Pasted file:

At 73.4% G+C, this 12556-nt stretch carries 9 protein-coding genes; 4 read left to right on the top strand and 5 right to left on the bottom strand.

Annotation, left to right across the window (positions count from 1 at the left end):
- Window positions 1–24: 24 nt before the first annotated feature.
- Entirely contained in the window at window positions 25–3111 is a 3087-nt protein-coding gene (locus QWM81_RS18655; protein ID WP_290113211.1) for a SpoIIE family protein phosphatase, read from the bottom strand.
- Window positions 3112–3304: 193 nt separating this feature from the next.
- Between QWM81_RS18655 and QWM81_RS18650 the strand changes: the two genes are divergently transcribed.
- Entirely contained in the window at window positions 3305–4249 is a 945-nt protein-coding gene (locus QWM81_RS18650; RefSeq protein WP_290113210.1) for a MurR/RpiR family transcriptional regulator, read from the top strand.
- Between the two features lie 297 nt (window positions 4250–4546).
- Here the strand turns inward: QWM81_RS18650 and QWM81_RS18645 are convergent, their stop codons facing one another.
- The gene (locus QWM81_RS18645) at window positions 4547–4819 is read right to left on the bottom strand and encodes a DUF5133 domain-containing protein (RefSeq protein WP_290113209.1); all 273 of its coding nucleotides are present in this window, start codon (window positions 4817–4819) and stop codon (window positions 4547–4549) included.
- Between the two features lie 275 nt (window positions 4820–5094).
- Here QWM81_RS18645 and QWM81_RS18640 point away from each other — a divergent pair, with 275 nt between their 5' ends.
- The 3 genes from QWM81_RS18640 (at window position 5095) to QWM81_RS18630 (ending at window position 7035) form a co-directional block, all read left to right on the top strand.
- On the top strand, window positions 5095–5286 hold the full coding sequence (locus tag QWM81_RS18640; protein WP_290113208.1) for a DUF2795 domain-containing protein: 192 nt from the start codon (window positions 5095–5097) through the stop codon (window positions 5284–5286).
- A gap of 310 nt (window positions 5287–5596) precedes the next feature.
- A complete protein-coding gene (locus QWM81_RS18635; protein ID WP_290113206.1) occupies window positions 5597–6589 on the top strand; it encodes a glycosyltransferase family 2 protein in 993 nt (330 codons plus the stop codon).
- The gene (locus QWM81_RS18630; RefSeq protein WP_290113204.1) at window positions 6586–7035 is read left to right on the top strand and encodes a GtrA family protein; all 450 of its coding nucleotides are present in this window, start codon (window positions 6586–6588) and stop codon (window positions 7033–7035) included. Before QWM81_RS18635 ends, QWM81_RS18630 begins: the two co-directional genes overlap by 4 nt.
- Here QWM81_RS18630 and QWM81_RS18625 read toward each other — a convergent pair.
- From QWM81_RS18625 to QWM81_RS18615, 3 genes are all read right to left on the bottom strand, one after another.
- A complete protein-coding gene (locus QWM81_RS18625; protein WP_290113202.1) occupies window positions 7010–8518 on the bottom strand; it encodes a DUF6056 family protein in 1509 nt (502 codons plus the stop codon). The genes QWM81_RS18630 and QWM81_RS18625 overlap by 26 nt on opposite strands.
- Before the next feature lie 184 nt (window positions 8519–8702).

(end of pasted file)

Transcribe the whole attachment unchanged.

At 73.4% G+C, this 12556-nt stretch carries 9 protein-coding genes; 4 read left to right on the top strand and 5 right to left on the bottom strand.

Annotation, left to right across the window (positions count from 1 at the left end):
- Window positions 1–24: 24 nt before the first annotated feature.
- Entirely contained in the window at window positions 25–3111 is a 3087-nt protein-coding gene (locus QWM81_RS18655; protein ID WP_290113211.1) for a SpoIIE family protein phosphatase, read from the bottom strand.
- Window positions 3112–3304: 193 nt separating this feature from the next.
- Between QWM81_RS18655 and QWM81_RS18650 the strand changes: the two genes are divergently transcribed.
- Entirely contained in the window at window positions 3305–4249 is a 945-nt protein-coding gene (locus QWM81_RS18650; RefSeq protein WP_290113210.1) for a MurR/RpiR family transcriptional regulator, read from the top strand.
- Between the two features lie 297 nt (window positions 4250–4546).
- Here the strand turns inward: QWM81_RS18650 and QWM81_RS18645 are convergent, their stop codons facing one another.
- The gene (locus QWM81_RS18645) at window positions 4547–4819 is read right to left on the bottom strand and encodes a DUF5133 domain-containing protein (RefSeq protein WP_290113209.1); all 273 of its coding nucleotides are present in this window, start codon (window positions 4817–4819) and stop codon (window positions 4547–4549) included.
- Between the two features lie 275 nt (window positions 4820–5094).
- Here QWM81_RS18645 and QWM81_RS18640 point away from each other — a divergent pair, with 275 nt between their 5' ends.
- The 3 genes from QWM81_RS18640 (at window position 5095) to QWM81_RS18630 (ending at window position 7035) form a co-directional block, all read left to right on the top strand.
- On the top strand, window positions 5095–5286 hold the full coding sequence (locus tag QWM81_RS18640; protein WP_290113208.1) for a DUF2795 domain-containing protein: 192 nt from the start codon (window positions 5095–5097) through the stop codon (window positions 5284–5286).
- A gap of 310 nt (window positions 5287–5596) precedes the next feature.
- A complete protein-coding gene (locus QWM81_RS18635; protein ID WP_290113206.1) occupies window positions 5597–6589 on the top strand; it encodes a glycosyltransferase family 2 protein in 993 nt (330 codons plus the stop codon).
- The gene (locus QWM81_RS18630; RefSeq protein WP_290113204.1) at window positions 6586–7035 is read left to right on the top strand and encodes a GtrA family protein; all 450 of its coding nucleotides are present in this window, start codon (window positions 6586–6588) and stop codon (window positions 7033–7035) included. Before QWM81_RS18635 ends, QWM81_RS18630 begins: the two co-directional genes overlap by 4 nt.
- Here QWM81_RS18630 and QWM81_RS18625 read toward each other — a convergent pair.
- From QWM81_RS18625 to QWM81_RS18615, 3 genes are all read right to left on the bottom strand, one after another.
- A complete protein-coding gene (locus QWM81_RS18625; protein WP_290113202.1) occupies window positions 7010–8518 on the bottom strand; it encodes a DUF6056 family protein in 1509 nt (502 codons plus the stop codon). The genes QWM81_RS18630 and QWM81_RS18625 overlap by 26 nt on opposite strands.
- Before the next feature lie 184 nt (window positions 8519–8702).